Monday, August 27, 2012

Review: ‘Intertwined’ by Gena Showalter

Most 16-year-olds have friends. Aden Stone has four human souls living inside him: One can time travel. One can raise the dead. One can tell the future. And one can possess another human.

With no other family and a life spent in and out of institutions, Aden and the souls have become friends. But now they're causing him all kinds of trouble. Like, he'll blink and suddenly he's a younger Aden, reliving the past. One wrong move, and he'll change the future. Or he'll walk past a total stranger and know how and when she's going to die.

He's so over it. All he wants is peace. And then he meets a girl who quiets the voices. Well, as long as he's near her. Why? Mary Ann Gray is his total opposite. He's a loner; she has friends. He doesn't care what anyone thinks; she tries to make everyone happy. And while he attracts the paranormal, she repels it. For her sake, he should stay away. But it's too late....

Somehow, they share an inexplicable bond of friendship. A bond about to be tested by a werewolf shape-shifter who wants Mary Ann for his own, and a vampire princess Aden can't resist. Two romances, both forbidden. Still, the four will enter a dark underworld of intrigue and danger - but not everyone will come out alive....
(Audible product description)

This book had a lot going on--time travel, romance, necromancy, body hopping, prophesy, family secrets, cheating boyfriends, ghosts, vampires, werewolves, demons, faeries, witches, zombies, Vlad the Impaler...what!?!  It’s like a giant paranormal soup, afraid to leave anything out!  But somehow, it works...mostly.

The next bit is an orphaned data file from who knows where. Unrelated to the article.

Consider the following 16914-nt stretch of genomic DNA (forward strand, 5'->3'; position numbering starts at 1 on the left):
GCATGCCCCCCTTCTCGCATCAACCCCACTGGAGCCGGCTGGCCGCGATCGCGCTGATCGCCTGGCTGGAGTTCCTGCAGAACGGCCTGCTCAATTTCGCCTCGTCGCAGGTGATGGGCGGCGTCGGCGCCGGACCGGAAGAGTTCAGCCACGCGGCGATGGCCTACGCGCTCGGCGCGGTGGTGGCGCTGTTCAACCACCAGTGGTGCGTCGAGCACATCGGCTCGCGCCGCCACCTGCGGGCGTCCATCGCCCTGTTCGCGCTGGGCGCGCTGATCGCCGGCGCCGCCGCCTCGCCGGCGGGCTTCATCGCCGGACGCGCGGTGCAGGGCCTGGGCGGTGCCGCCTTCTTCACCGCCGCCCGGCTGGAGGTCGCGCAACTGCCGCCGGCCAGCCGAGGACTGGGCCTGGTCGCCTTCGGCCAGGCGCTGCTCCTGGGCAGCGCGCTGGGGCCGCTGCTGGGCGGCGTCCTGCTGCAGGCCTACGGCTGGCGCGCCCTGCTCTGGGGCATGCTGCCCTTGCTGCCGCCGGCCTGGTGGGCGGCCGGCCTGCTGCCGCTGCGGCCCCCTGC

I honestly didn’t know what to expect from Intertwined.  The reviews have been mixed.  But I like Gena Showalter’s Lords of the Underworld series, so I wanted to check out her young adult work. 

Aden has four other souls living in his mind, each with separate personalities.  He can hear them, but he must speak out loud in order to reply.  As a result, his parents abandoned him to the foster system and the state thinks he’s mentally ill.  I was afraid having five people in one body would get confusing, but it really wasn’t.  Each soul had a distinct personality.  That said, I really wish these characters would have had more of a chance to develop before introducing forty other characters. 

Seriously, the sheer number of characters was insane! I’m hoping this is just because it’s the first book in a series, and it serves as the introduction to all of the players.  Maybe future books will settle down a bit and allow the characters to grow. 

Other than having way too much going on, there were things I liked about this book.  Aden was a good character, but so was Mary Ann.  My first assumption was that she would be Aden’s love interest, but that didn’t turn out to be the case.  Instead, they are really close friends.  It’s a refreshing twist in a YA book that a boy and a girl can be friends without needing to develop into a romance.  Of course they each fall for other people, meaning this book actually has two love stories.  (Why not have two?  This book has everything else in it.) 

Of the two romantic storylines, I was more drawn to Mary Ann and Riley.  Aden’s Victoria is an 80-something year old vampire princess.  He thinks she is totally hot, and she comes across as cold.  It’s a weird, somewhat shallow combination.  There is more chemistry between Mary Ann and the werewolf, Riley.  Things move slower with them, more believable. He first appears to her in his wolf form as a guardian, walking her to and from school each day.  He is able to speak into her mind, but he refuses to tell her who he is or show her his human form.  Their connection is strong before he ever reveals himself to her.  The scene where he finally does is beautifully written with all of the teenage awkwardness one might expect.  It reminded me of how it must be to meet an internet crush in person for the first time. 

So while it was a lot to take in, I have already bought the second book, Unraveled.  I’m interested in Aden, Mary Ann and the gang enough to stick with it.  I just hope the next book is more focused.

Overall, I give Intertwined...

Plot - 4 bookmarks (fast-paced)
Character development - 2 bookmarks
Love story(s) - 2 bookmarks (Aden & Victoria) and 4 bookmarks (Mary Ann & Riley)
Dream cast (otherwise known as who I pictured while reading) - Jeremy Sumpter (Aden), Shay Mitchell (Victoria), Juno Temple (Mary Ann), Steven R. McQueen (Riley)

Wednesday, August 22, 2012

Review: ‘Gone Girl’ by Gillian Flynn

Marriage can be a real killer.